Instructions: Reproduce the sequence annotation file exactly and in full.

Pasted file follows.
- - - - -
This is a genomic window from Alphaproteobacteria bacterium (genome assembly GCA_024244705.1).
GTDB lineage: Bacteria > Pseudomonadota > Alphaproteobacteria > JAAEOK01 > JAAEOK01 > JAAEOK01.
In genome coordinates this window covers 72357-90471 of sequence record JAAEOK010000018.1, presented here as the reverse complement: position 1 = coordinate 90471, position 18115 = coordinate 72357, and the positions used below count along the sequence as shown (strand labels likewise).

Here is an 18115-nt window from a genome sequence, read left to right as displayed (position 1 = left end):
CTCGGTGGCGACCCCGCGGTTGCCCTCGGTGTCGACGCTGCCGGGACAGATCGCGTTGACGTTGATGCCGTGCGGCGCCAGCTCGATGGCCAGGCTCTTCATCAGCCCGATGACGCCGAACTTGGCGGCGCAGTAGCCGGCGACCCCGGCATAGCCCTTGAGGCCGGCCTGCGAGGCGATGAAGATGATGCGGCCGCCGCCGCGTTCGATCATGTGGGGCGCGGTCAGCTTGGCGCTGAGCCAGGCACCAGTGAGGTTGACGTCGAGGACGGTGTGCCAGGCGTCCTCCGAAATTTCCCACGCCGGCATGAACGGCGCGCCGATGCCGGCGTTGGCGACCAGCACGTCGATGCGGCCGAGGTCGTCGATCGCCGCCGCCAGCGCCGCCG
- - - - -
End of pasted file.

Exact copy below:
This is a genomic window from Alphaproteobacteria bacterium (genome assembly GCA_024244705.1).
GTDB lineage: Bacteria > Pseudomonadota > Alphaproteobacteria > JAAEOK01 > JAAEOK01 > JAAEOK01.
In genome coordinates this window covers 72357-90471 of sequence record JAAEOK010000018.1, presented here as the reverse complement: position 1 = coordinate 90471, position 18115 = coordinate 72357, and the positions used below count along the sequence as shown (strand labels likewise).

Here is an 18115-nt window from a genome sequence, read left to right as displayed (position 1 = left end):
CTCGGTGGCGACCCCGCGGTTGCCCTCGGTGTCGACGCTGCCGGGACAGATCGCGTTGACGTTGATGCCGTGCGGCGCCAGCTCGATGGCCAGGCTCTTCATCAGCCCGATGACGCCGAACTTGGCGGCGCAGTAGCCGGCGACCCCGGCATAGCCCTTGAGGCCGGCCTGCGAGGCGATGAAGATGATGCGGCCGCCGCCGCGTTCGATCATGTGGGGCGCGGTCAGCTTGGCGCTGAGCCAGGCACCAGTGAGGTTGACGTCGAGGACGGTGTGCCAGGCGTCCTCCGAAATTTCCCACGCCGGCATGAACGGCGCGCCGATGCCGGCGTTGGCGACCAGCACGTCGATGCGGCCGAGGTCGTCGATCGCCGCCGCCAGCGCCGCCG